• Which pages receive the most inflow.
  • How users navigate within the site.

This information can help determine effective categories to add or where to place internal links.

Identifying Content to Create

User Behavior Analysis can reveal which pages attract the most access, thereby clarifying what content should be prepared next. Additionally, the data obtained can serve as a reference for understanding users’ search intentions, aiding in page creation.

For example, suppose you prepare two articles: “Review of Soy Sauce Flavored Cup Ramen” and “Review of Salt Flavored Cup Ramen.” If you check the access data after placing prominent mutual links in the lead sections of these two pages, you might find that the page/session (page per session) is 1.5 pages.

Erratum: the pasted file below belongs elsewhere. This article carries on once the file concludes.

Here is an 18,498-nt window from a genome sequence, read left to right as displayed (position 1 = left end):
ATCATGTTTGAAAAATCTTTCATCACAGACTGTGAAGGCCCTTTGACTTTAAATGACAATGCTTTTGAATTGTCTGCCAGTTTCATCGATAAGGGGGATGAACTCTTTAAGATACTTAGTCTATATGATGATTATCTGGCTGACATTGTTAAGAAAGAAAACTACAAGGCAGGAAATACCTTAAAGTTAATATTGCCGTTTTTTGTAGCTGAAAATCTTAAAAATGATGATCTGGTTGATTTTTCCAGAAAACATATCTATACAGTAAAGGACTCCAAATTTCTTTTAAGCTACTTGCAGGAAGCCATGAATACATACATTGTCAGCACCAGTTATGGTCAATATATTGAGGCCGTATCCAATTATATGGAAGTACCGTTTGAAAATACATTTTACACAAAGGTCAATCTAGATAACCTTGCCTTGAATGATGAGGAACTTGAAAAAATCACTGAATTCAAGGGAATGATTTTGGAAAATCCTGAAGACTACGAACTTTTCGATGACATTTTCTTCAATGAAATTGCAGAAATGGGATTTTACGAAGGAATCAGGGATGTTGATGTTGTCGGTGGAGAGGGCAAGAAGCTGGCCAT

This means that one in two page visitors is navigating between these two pages.
From this, you can hypothesize that people who read one review are interested in other flavors as well. Therefore, creating a “Review of Miso Flavored Cup Ramen” could further increase the site’s navigation rate.

Points to Note in User Behavior Analysis

When conducting User Behavior Analysis, pay attention to the following points:

  • Focus on the behavioral patterns of personas and targets.
  • If the denominator of user numbers is small, the data may not be useful.
  • Data analysis without understanding the field can be dangerous.

Focusing on the Behavioral Patterns of Personas and Targets

User Behavior Analysis is about analyzing behavioral patterns. Be careful not to confuse it with setting attributes.
In marketing, targets and personas are usually defined, and attributes such as name, age, and gender are set. On the other hand, User Behavior Analysis is a strategy that focuses on the specific actions of personas to draw out their thoughts and needs.

Data May Not Be Useful If User Numbers Are Low

User Behavior Analysis is based on user logs. Normally, if the sample size does not reach a certain level, the data may not be useful. This is known as the convergence of probability in statistics.